Greenpeace marine radiation monitoring blocked by Japanese government

Press release - 28 April, 2011
Tokyo, Japan, 28 April 2011 – The Japanese Government has refused to grant Greenpeace permission to carry out independent radiation monitoring within the country’s 12 mile territorial waters, approving only a much more limited programme further out to sea.

The organisation’s flagship, the Rainbow Warrior, arrived outside Tokyo today, enroute to site of the stricken Fukushima nuclear complex. Greenpeace submitted a comprehensive research plan to the Japanese Ministry of Food and Agriculture including testing beyond that being carried out by the government (1). While permission has been granted to test seawater, sediment and sea life, the most important research within the 12 mile limit is being blocked (2).

The Rainbow Warrior needs to have its gyro compass repaired, so as such intends to dock briefly in Tokyo after which it will proceed to the Fukushima coast.

“It is critical that Greenpeace is allowed to test marine life, and to conduct monitoring in the coastal areas most at risk from sea water contamination from the Fukushima plant” said Junichi Sato, Greenpeace Japan Executive Director. “This is about providing independent and transparent information that will help people to protect both their health and livelihoods”.

So far Greenpeace has carried out independent land based monitoring and published all of the results (3), which have been greeted with considerable appreciation by local officials and members of the public. In order to get a more complete picture marine based monitoring is vital.

“We need to extend our research (4) into the marine environment Japan relies upon so heavily to feed itself”, said Ike Teuling, Greenpeace radiation expert aboard the Rainbow Warrior. “It has been almost two months since this crisis began and there is still not enough information in the public domain, or enough safety measures in place to protect the health of the population.”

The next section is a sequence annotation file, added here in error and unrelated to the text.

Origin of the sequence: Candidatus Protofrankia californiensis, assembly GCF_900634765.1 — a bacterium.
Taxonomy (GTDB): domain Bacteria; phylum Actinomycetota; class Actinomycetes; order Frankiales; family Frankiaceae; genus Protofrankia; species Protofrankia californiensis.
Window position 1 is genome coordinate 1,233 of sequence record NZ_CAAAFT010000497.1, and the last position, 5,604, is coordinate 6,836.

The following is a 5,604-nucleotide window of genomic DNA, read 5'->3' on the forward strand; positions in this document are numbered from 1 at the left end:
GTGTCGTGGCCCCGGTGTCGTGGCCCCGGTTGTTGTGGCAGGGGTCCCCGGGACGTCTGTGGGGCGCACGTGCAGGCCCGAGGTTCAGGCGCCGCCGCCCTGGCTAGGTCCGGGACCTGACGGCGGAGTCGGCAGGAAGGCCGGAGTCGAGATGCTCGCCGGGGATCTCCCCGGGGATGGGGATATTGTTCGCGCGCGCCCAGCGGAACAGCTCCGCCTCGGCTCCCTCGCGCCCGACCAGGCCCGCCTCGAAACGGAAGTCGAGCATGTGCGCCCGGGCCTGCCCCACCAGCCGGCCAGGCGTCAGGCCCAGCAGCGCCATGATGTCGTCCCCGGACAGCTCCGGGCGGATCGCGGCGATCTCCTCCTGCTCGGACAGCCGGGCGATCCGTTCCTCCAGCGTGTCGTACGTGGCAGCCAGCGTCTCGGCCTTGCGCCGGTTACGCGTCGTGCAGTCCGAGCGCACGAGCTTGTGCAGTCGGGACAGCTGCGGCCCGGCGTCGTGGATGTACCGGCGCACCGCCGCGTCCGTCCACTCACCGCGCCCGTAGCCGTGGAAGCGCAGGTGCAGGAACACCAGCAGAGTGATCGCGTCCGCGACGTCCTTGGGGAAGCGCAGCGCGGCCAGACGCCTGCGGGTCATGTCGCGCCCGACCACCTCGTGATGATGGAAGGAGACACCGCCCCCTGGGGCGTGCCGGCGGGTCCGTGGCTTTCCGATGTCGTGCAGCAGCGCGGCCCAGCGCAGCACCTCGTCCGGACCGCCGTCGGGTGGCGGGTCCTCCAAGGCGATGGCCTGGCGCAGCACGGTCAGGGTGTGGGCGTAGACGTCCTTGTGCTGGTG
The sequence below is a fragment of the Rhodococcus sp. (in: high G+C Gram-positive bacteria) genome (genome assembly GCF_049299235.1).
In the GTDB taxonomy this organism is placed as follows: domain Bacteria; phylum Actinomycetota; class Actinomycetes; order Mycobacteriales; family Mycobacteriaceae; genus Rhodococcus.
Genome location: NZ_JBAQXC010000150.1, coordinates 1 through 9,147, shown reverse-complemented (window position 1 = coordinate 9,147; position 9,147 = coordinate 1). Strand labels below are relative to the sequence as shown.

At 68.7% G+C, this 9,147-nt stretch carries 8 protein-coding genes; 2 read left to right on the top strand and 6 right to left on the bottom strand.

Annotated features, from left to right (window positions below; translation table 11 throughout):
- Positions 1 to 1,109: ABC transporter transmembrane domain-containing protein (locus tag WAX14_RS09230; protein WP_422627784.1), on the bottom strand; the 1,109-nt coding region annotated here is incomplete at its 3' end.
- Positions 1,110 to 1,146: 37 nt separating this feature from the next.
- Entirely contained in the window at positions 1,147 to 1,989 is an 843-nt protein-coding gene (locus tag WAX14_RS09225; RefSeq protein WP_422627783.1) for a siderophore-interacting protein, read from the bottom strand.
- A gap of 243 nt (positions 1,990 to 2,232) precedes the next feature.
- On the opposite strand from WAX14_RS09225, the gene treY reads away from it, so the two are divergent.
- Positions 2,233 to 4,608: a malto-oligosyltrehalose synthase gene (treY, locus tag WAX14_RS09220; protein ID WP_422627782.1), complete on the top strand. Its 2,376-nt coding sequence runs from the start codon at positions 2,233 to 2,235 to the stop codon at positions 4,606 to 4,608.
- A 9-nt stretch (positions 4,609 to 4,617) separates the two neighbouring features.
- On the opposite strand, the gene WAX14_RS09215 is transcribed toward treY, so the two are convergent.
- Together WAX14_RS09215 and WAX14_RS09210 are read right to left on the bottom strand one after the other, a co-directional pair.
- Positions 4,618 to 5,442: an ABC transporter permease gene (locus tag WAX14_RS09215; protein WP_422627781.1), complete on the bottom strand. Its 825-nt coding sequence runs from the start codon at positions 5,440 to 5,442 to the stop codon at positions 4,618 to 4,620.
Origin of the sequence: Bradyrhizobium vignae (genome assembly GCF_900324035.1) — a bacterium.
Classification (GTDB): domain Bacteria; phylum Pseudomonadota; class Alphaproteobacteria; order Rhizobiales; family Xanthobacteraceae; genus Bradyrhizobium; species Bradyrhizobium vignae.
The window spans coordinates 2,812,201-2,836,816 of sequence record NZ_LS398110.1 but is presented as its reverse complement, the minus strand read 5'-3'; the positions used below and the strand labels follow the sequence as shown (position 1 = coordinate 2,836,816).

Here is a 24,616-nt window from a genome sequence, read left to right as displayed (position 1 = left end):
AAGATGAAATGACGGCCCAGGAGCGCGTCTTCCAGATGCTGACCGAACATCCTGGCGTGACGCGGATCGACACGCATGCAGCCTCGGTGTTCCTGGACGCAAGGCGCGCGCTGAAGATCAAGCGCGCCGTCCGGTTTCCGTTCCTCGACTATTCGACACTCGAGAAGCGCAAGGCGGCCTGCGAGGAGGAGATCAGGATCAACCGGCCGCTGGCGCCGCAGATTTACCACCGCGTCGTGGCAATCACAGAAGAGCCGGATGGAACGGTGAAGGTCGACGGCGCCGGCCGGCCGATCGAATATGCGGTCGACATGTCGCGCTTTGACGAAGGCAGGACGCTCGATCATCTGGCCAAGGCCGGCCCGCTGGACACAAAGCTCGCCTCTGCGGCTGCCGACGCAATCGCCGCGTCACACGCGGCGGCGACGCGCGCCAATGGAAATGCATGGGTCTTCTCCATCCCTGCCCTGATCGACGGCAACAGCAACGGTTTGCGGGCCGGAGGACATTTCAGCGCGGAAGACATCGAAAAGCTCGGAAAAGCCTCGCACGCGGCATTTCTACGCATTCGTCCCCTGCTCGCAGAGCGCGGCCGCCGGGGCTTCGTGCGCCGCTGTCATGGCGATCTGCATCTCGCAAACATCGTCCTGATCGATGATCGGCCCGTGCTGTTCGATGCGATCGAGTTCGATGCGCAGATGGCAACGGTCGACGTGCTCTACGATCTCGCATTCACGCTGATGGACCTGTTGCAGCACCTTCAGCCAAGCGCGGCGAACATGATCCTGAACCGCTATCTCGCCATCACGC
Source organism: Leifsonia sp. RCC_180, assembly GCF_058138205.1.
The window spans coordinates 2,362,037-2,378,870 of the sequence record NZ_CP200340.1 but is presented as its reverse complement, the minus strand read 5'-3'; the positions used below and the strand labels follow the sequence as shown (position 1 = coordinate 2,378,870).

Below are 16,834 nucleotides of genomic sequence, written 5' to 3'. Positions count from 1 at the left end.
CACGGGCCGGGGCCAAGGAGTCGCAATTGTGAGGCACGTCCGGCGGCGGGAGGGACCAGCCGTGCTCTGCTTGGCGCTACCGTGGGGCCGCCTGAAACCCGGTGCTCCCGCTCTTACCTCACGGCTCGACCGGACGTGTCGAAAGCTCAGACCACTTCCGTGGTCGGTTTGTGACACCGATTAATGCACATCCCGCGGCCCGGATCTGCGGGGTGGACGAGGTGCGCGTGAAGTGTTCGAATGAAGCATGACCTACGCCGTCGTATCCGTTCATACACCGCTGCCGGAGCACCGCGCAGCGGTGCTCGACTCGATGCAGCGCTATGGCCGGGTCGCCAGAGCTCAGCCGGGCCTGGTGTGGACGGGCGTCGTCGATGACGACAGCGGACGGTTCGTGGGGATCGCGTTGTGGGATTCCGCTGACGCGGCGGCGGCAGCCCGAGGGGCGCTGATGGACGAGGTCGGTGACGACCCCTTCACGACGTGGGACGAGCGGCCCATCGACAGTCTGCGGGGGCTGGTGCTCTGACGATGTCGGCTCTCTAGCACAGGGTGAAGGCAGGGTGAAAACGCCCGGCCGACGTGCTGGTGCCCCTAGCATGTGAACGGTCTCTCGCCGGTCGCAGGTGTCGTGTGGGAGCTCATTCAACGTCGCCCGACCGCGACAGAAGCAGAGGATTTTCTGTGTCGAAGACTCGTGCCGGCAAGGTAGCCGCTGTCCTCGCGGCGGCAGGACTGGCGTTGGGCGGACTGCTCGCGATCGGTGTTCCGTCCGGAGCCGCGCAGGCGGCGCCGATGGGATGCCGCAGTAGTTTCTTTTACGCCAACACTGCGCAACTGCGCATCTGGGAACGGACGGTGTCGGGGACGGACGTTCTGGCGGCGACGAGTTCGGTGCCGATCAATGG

“We have been working closely with the authorities, and while we welcome this recognition of our research activities, like much of the government’s response to this nuclear crisis, it simply does not go far enough”, added Sato. “The government must urgently revise its decision and approve testing closer to shore, so we can begin this critically important independent research.”
 
ENDS

CONTACTS:

Greg McNevin, Greenpeace International Communications, in Tokyo, +81 80 3930 3341
Greenpeace International Press Desk Hotline, Amsterdam +31 20 7182470

Photography and video of the radiation monitoring are available:
Greenpeace International Picture Desk, , +31629001152
Greenpeace International Video Desk, , +31646162015

For more on Greenpeace’s work in Fukushima, visit:
http://t.co/csFsCvF
Receive Greenpeace International press releases via Twitter: http://www.twitter.com/greenpeacepress

NOTES

(1) The Greenpeace research plan:
http://www.greenpeace.org/japan/Global/japan/pdf/20110428_Research_plan.pdf

2) MOFA approval of the research application, which was presented through diplomatic channels by the Dutch authorities:
http://www.greenpeace.org//japan/Global/japan/pdf/MOFA_response.pdf

3)  Results from Greenpeace’s land-based radiation monitoring:
http://www.greenpeace.org/fukushima-data

4) Three Greenpeace teams have carried out radiation monitoring outside the 30km mandatory evacuation zone around the Fukushima nuclear plant. Two teams focused on mapping surface contamination and the third on food and milk testing. During March 27 and 28, radiation monitoring was conducted in Iitate village and Namie region. Between April 4 and 8 the teams conducted detailed measurements as well as food and soil analysis in Fukushima City, Koriyama City, Minamisoma, Namie, Iitate, and many places in between.

A detailed and annotated Google map of locations and radiation readings compiled by the Greenpeace team can be found here http://bit.ly/gaMGnf

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